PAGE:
Smuggling in cyberspace. I was given instructions by an anonymous artist in Brussels to send over limes containing questionable content. The idea was based on a story from nydailynews. To take the assignment into my taste of expression, I remembered when studying computer science in the security and hacking courses that we experimented with hiding information in various ways. I like to think of my art practice sometimes as creating new metaphors for understanding processes and principles from the digital age. This is how I did it, in the instructable-DIY-like aestheticized video below. Further below is an instruction on how you can download a little easter egg of a picture file that I have prepared in the same manner.
Reveal the contents of these special limes yourself
The image below may look like an ordinary picture file showing limes, but within it is hidden something special. I want you to look inside the lime image by hacking its hidden content.
To do this you must enter the command line on your computer. When this is done, navigate yourself to the folder containing the image you downloaded from this attachment. If you are not familiar with how to do this, please look at the reference here or ask a wizard for help: OSX command line reference
Once in the right folder containing the image special_limes.jpg, then type the command:
Download this image and try for yourself
This hiding technique is based on the very simple command cat that is available on Unix based operating systems. Here is a short tutorial for Mac users over at Hack PC Online. If you happened to be a Windows user, this one from Guiding Tech should do it for you as well.
Pictorial and narrative representations are to me the indexes of emotional life and reflection. They give a fundament for artistic production. As nature historically has been the source for expression and emotion in art, it provided rhythm and cognition in relation to its weather and seasons – even the differences of night and day. Our modern world is self created and unattached to the clockwork of nature and the restraints of physical distance. We surf on the wave of the collective consciousness so eagerly filled everyday with photo memories and narratives. We are being pulled into scandals, wars and activism through our social networks. They constantly shake you out of every intimate limbo. It suggests prison of macro optics – meaning time and distance around the world dissolves as we gaze into the windows of our devices accessing whatever and whenever.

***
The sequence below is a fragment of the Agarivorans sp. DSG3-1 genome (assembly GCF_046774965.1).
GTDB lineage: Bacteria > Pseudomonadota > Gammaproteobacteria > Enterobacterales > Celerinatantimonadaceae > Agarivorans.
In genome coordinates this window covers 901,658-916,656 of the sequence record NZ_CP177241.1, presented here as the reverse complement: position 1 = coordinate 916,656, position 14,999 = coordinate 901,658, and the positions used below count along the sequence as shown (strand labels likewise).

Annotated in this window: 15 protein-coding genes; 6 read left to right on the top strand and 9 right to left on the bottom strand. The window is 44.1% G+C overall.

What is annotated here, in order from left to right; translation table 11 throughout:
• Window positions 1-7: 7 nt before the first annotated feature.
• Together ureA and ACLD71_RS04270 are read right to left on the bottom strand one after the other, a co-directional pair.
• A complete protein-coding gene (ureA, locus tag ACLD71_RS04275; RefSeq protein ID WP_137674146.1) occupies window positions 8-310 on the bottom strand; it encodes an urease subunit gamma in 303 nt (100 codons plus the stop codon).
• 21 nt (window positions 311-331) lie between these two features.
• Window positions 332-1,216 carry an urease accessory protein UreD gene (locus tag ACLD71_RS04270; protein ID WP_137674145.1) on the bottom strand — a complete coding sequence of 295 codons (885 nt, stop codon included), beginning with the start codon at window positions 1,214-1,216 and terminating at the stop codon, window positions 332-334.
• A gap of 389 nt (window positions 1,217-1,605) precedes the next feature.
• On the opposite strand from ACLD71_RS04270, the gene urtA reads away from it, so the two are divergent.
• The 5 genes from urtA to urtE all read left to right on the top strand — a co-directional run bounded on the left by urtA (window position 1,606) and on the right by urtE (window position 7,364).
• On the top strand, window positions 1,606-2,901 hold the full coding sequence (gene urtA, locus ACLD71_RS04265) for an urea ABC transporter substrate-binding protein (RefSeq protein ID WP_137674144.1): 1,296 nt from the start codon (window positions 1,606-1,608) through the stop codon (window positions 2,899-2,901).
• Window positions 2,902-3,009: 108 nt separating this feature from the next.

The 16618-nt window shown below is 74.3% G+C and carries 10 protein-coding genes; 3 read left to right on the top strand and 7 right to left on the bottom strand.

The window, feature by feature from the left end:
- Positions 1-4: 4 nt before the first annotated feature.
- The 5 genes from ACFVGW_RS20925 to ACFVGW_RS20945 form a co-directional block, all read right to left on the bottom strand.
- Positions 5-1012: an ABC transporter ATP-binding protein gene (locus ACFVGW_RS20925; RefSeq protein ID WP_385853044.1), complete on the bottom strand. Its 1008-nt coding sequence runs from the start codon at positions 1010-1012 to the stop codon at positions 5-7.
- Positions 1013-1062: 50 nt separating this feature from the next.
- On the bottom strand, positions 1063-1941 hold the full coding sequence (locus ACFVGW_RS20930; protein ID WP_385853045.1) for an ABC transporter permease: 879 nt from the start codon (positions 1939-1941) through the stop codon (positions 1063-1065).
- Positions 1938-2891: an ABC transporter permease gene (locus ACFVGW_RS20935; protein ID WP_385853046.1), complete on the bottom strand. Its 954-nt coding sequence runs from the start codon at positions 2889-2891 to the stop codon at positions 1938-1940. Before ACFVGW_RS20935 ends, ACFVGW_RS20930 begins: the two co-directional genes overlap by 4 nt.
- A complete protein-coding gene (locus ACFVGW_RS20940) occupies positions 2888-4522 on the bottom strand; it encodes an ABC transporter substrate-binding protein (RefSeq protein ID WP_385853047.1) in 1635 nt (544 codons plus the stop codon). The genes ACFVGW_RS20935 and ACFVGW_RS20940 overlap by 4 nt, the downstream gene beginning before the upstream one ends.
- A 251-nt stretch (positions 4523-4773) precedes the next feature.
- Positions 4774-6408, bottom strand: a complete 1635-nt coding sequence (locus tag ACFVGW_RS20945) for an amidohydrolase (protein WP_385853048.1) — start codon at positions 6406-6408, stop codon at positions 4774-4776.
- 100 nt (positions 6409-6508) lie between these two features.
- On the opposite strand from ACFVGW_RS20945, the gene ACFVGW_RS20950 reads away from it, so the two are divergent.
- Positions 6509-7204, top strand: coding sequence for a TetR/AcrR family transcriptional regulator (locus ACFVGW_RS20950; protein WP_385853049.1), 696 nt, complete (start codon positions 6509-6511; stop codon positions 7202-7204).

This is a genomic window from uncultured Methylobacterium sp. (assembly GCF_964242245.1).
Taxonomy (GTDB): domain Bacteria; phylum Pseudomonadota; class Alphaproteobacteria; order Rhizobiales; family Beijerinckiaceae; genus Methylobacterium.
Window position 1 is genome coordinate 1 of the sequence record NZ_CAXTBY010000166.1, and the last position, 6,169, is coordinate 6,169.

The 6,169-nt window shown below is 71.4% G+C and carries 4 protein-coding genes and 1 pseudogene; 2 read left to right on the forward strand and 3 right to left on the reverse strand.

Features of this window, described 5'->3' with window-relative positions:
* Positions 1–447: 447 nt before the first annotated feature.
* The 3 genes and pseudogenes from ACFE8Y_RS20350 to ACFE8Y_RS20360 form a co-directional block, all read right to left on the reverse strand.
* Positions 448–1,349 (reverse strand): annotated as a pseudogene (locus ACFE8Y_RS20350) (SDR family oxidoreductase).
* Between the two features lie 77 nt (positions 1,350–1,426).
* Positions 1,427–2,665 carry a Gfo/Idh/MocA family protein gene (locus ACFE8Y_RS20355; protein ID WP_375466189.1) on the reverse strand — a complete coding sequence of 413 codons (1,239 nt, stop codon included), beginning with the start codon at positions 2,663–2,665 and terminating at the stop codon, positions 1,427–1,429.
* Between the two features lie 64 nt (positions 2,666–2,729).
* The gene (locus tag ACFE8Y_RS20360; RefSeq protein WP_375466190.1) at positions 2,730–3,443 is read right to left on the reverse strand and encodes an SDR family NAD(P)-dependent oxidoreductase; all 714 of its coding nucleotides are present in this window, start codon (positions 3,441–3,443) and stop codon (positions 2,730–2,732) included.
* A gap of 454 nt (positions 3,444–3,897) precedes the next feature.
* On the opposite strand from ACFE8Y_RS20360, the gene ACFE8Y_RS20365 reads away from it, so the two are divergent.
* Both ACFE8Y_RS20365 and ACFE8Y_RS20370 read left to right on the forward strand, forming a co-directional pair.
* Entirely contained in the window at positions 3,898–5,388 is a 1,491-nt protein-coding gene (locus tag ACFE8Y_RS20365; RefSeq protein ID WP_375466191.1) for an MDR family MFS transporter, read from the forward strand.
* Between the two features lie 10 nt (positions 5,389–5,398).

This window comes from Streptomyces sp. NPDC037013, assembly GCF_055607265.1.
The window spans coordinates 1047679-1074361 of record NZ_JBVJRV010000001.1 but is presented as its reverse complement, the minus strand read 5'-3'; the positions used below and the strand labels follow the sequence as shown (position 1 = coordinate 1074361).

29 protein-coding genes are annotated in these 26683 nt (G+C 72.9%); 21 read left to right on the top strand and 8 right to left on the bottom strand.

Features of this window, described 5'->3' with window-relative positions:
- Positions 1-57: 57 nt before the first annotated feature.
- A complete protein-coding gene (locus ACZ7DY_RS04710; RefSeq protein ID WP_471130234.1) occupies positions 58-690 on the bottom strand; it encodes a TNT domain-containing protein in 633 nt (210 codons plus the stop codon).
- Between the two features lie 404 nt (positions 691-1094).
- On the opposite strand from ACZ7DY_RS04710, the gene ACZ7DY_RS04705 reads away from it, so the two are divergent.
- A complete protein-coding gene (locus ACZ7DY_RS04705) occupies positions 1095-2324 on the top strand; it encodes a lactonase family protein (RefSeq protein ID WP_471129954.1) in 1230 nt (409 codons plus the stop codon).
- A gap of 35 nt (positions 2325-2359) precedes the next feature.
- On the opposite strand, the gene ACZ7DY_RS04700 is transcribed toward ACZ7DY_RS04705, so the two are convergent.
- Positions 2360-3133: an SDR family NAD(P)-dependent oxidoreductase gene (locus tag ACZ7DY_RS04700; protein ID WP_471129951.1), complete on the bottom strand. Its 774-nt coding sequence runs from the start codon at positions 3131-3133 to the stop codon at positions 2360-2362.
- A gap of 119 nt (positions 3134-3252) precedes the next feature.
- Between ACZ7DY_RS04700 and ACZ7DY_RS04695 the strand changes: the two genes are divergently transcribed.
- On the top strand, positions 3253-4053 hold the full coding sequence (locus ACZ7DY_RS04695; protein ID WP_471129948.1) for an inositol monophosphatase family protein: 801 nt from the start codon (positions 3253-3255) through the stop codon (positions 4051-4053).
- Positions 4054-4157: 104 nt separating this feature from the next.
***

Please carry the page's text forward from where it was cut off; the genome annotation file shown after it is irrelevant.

As when modernists such as Joseph Stella started painting giant colourful paintings which vibrancy inspired by the neon signs of high speed cities, can one today ask how art can defend its existence against our daily stimuli of information. The singular work of art the moment it is seen becomes unrewarded and embedded into a stream of “art tendencies”. I have problems relating to one art object in the white cube without its total context. With “Streaming canvas”, I attempt to open up the gates of just a fraction of the world in real time into the work.
Flickring canvas is originally an installation where Flickr uploads are being projected on a canvas in real time. Depending on connectivity, the application can show up to one image per 70 milliseconds. The application uses the Flickr API, which updates as uploads to Flickr are being performed by users. From Feb. and Mar. 2012, the Flickr website has reached 1.8 million uploads a day, that is up to 28 photos per second in peak times (> 100.000 per hour).
My work tries to capture the sense of growth and alienation to what is being added to the networks of information. The speed of the images flickering by is motivated to capture the claustrophobic image of the thought stream. By this I mean the time it takes to mentally process the image being shown, is stressed by the quick transition of the next image – leaving you in a desperate state of trying to comprehend. Have you ever kept image in for more than a second before your mind turn it into something else? From time to time one witness small fractions of continuity, as images from the same series are being uploaded.